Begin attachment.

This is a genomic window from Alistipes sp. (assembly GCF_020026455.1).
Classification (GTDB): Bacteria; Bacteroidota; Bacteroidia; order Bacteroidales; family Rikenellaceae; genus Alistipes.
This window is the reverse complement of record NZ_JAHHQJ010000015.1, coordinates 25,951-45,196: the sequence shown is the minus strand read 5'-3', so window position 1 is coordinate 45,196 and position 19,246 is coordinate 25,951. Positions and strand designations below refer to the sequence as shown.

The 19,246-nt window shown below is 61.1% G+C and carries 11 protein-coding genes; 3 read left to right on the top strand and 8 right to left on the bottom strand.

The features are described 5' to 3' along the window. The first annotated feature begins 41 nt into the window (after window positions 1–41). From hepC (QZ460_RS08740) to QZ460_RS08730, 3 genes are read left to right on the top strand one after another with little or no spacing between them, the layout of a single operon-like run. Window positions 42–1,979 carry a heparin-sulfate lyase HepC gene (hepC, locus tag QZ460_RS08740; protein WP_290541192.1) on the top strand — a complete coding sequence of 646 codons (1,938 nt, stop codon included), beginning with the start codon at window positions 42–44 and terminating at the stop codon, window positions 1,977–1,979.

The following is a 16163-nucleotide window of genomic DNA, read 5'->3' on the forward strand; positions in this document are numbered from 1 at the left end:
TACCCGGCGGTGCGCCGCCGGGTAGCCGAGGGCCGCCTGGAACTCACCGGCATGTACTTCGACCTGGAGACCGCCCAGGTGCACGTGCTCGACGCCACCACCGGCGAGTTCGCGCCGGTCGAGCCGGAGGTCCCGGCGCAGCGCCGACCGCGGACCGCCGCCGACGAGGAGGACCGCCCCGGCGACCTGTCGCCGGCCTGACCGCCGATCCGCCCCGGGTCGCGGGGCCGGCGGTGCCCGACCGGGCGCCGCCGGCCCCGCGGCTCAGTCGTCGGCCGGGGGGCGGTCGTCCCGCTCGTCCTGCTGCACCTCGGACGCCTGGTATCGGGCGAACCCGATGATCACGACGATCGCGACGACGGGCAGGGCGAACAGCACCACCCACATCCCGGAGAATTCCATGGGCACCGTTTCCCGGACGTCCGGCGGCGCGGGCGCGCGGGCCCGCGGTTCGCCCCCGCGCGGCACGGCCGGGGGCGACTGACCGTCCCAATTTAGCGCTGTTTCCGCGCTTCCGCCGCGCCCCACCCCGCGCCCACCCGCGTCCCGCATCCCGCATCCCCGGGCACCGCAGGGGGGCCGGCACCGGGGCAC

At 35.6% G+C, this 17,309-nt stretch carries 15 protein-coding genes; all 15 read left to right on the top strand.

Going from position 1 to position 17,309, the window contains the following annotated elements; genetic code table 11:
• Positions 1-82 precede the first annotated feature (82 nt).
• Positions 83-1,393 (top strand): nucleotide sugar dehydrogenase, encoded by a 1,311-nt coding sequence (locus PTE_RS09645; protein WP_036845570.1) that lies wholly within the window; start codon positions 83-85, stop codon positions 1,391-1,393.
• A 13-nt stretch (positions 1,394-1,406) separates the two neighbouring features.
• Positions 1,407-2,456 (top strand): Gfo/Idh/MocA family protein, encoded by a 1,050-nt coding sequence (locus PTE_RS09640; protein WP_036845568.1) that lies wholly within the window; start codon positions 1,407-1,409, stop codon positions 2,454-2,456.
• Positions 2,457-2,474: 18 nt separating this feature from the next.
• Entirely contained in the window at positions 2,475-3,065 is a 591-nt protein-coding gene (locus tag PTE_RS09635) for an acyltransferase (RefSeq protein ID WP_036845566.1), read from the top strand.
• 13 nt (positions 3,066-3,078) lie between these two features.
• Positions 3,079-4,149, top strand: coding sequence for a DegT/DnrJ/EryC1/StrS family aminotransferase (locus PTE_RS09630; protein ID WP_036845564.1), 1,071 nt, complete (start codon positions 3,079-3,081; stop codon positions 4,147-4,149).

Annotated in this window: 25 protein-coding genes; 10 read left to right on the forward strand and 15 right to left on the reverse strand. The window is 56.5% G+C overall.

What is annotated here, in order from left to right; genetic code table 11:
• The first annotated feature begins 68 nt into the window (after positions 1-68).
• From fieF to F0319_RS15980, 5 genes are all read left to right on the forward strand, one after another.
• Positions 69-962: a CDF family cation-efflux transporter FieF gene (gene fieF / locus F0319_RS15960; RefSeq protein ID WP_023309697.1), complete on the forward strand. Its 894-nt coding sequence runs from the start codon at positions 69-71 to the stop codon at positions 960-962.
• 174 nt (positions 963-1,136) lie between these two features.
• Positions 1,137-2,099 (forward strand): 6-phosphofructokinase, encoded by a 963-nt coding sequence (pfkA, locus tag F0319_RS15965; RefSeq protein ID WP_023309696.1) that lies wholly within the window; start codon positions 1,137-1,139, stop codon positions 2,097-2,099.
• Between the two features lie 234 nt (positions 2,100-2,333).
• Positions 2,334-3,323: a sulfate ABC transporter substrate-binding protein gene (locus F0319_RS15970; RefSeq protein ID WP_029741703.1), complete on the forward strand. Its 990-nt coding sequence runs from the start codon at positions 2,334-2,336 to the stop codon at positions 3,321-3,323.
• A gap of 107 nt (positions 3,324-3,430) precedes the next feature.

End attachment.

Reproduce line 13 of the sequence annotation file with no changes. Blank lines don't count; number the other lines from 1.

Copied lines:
• Positions 1,407-2,456 (top strand): Gfo/Idh/MocA family protein, encoded by a 1,050-nt coding sequence (locus PTE_RS09640; protein WP_036845568.1) that lies wholly within the window; start codon positions 1,407-1,409, stop codon positions 2,454-2,456.